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This article is part of the supplement: Genetic Analysis Workshop 17: Unraveling Human Exome Data

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Confidence set of putative quantitative trait loci in whole genome scans with application to the Genetic Analysis Workshop 17 simulated data

Charalampos Papachristou

Author Affiliations

Department of Mathematics, Physics, and Statistics, University of the Sciences, 600 S. 43rd Street, Philadelphia, PA 19104, USA

BMC Proceedings 2011, 5(Suppl 9):S58  doi:10.1186/1753-6561-5-S9-S58

Published: 29 November 2011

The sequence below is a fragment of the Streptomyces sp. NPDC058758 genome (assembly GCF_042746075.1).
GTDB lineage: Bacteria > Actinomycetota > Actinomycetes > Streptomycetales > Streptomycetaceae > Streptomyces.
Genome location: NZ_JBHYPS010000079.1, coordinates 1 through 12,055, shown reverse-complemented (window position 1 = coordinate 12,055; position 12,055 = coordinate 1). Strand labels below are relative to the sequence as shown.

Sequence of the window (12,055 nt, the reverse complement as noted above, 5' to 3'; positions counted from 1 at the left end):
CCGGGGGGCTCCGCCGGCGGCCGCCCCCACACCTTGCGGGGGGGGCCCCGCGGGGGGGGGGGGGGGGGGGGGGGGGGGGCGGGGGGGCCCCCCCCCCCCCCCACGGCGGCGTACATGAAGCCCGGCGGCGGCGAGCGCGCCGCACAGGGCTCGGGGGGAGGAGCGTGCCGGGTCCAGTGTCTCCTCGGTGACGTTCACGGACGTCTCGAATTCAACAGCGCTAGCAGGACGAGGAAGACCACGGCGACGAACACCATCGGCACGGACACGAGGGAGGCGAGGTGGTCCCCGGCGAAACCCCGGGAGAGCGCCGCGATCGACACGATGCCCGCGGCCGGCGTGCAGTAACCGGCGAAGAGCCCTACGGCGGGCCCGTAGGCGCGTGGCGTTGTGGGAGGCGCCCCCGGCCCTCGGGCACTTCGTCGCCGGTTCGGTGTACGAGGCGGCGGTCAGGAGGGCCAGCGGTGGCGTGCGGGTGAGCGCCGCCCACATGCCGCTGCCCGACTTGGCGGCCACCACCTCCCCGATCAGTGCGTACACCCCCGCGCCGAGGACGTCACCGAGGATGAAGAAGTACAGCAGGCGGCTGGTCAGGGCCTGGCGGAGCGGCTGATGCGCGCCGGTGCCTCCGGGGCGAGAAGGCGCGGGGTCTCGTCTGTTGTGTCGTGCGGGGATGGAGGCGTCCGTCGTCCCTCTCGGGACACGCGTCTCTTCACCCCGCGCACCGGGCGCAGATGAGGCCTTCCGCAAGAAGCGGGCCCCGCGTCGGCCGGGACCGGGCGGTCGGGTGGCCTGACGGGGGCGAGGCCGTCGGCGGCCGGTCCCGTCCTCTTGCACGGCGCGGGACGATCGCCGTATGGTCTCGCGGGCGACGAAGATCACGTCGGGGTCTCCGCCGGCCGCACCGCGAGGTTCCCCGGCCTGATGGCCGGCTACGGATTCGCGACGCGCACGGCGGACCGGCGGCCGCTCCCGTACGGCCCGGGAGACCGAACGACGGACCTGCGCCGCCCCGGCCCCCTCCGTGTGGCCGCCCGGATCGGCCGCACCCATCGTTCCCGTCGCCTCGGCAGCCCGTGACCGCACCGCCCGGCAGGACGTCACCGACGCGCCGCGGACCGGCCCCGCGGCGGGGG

As genetic maps become more highly dense, the ability to sufficiently localize putative disease loci becomes an achievable goal. This has prompted an increased interest in methods for constructing confidence intervals for the location of variants that contribute to a trait. Such intervals are important because, by reducing the number of candidate loci, they can help in the design of cost-effective and time-efficient follow-up studies. We introduce a new approach that can be used in whole-genome scans to obtain a confidence set of loci that contribute at least a predetermined percentage h to the overall genetic variation of a quantitative phenotype. The method is developed in the framework of generalized linear mixed models and can accommodate families of arbitrary size and structure. We apply our method to the Genetic Analysis Workshop 17 simulated data where we scan chromosomes 6, 15, 20, 21, and 22 to uncover loci regulating the simulated phenotype Q2. For the analyses we had prior knowledge of the simulation model used to generate the phenotype.